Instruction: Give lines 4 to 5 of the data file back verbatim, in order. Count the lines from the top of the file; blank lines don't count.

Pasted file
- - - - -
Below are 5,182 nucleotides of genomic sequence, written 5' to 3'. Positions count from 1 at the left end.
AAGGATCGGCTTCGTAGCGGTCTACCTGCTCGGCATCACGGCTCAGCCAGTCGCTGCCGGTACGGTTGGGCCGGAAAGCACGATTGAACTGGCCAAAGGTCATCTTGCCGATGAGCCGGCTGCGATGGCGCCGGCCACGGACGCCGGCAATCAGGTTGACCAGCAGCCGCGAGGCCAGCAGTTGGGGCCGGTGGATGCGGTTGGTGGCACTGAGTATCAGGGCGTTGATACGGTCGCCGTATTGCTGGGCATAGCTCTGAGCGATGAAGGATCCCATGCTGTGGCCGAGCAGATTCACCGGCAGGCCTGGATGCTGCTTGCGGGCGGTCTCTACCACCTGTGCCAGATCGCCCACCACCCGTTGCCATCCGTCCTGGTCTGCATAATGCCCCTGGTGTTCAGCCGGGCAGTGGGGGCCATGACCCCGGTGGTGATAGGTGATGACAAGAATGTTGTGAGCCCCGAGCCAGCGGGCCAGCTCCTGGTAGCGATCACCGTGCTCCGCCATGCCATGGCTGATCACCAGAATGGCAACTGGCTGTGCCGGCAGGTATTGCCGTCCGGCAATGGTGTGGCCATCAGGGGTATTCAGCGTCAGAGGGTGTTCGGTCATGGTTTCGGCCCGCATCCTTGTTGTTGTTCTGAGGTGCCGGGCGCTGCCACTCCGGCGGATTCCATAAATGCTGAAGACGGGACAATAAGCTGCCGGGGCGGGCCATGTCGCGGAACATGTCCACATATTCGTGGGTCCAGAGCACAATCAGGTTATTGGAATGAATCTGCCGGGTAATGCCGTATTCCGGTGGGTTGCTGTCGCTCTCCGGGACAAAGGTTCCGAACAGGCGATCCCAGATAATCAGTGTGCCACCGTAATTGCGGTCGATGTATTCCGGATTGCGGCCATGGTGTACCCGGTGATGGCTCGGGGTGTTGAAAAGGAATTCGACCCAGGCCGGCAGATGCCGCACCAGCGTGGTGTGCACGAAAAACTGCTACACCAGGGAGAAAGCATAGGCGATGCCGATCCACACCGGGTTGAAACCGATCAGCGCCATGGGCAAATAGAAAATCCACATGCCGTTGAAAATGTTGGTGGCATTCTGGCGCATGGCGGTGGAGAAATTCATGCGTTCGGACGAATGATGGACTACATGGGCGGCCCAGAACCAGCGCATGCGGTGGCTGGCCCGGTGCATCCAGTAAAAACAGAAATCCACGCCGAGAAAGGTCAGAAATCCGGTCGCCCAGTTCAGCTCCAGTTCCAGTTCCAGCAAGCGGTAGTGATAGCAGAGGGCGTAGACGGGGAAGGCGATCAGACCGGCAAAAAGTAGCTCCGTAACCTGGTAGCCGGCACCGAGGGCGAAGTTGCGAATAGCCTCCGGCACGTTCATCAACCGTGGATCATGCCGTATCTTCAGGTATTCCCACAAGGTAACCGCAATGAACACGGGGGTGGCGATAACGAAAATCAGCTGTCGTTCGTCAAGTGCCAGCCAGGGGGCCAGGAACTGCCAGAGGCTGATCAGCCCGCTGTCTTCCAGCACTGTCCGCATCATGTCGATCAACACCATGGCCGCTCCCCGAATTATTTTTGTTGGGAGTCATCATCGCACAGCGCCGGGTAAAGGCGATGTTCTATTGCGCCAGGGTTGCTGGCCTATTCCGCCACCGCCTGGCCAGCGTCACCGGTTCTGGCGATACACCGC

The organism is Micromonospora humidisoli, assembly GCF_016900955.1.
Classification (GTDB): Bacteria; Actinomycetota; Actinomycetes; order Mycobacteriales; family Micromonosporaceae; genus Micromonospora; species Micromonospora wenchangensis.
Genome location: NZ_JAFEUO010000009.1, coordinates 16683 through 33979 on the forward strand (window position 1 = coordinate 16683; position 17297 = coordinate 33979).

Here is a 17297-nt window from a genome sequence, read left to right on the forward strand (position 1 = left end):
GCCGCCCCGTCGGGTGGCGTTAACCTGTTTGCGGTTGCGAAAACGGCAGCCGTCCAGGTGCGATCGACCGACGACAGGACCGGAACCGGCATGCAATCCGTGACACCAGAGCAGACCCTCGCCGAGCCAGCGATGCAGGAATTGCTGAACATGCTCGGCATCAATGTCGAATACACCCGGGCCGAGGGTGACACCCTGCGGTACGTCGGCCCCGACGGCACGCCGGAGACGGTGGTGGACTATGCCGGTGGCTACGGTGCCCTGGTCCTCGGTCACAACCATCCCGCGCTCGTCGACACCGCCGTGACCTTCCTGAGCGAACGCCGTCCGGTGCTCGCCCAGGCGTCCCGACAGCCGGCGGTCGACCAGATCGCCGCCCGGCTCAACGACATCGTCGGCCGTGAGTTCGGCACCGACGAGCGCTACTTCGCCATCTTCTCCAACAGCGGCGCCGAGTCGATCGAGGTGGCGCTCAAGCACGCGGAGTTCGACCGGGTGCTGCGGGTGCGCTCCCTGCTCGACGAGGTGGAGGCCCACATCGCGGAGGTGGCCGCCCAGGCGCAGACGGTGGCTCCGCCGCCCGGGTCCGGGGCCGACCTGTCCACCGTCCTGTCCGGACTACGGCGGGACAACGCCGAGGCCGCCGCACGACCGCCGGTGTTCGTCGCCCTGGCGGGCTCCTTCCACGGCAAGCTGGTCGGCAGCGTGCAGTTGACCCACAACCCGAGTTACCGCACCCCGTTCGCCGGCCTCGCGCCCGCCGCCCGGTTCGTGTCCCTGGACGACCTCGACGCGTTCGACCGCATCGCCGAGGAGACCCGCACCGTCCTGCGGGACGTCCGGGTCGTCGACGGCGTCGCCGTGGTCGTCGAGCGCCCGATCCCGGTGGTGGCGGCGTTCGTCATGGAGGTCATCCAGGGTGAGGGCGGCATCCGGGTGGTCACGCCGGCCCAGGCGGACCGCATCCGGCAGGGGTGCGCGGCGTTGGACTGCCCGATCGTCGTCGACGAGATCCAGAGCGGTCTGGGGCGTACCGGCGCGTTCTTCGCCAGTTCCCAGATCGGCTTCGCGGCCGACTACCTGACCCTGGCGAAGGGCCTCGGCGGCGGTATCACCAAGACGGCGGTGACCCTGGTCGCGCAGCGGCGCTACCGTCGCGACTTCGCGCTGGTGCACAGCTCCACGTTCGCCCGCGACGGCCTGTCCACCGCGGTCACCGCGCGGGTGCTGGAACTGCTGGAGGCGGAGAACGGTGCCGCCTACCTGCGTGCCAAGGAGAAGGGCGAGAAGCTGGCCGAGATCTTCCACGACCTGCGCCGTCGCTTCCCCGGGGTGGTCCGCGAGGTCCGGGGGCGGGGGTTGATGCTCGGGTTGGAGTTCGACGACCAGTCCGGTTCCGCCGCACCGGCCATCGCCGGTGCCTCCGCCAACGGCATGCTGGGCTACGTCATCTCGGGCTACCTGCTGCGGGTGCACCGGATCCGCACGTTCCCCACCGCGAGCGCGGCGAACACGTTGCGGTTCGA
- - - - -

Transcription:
Classification (GTDB): Bacteria; Actinomycetota; Actinomycetes; order Mycobacteriales; family Micromonosporaceae; genus Micromonospora; species Micromonospora wenchangensis.
Genome location: NZ_JAFEUO010000009.1, coordinates 16683 through 33979 on the forward strand (window position 1 = coordinate 16683; position 17297 = coordinate 33979).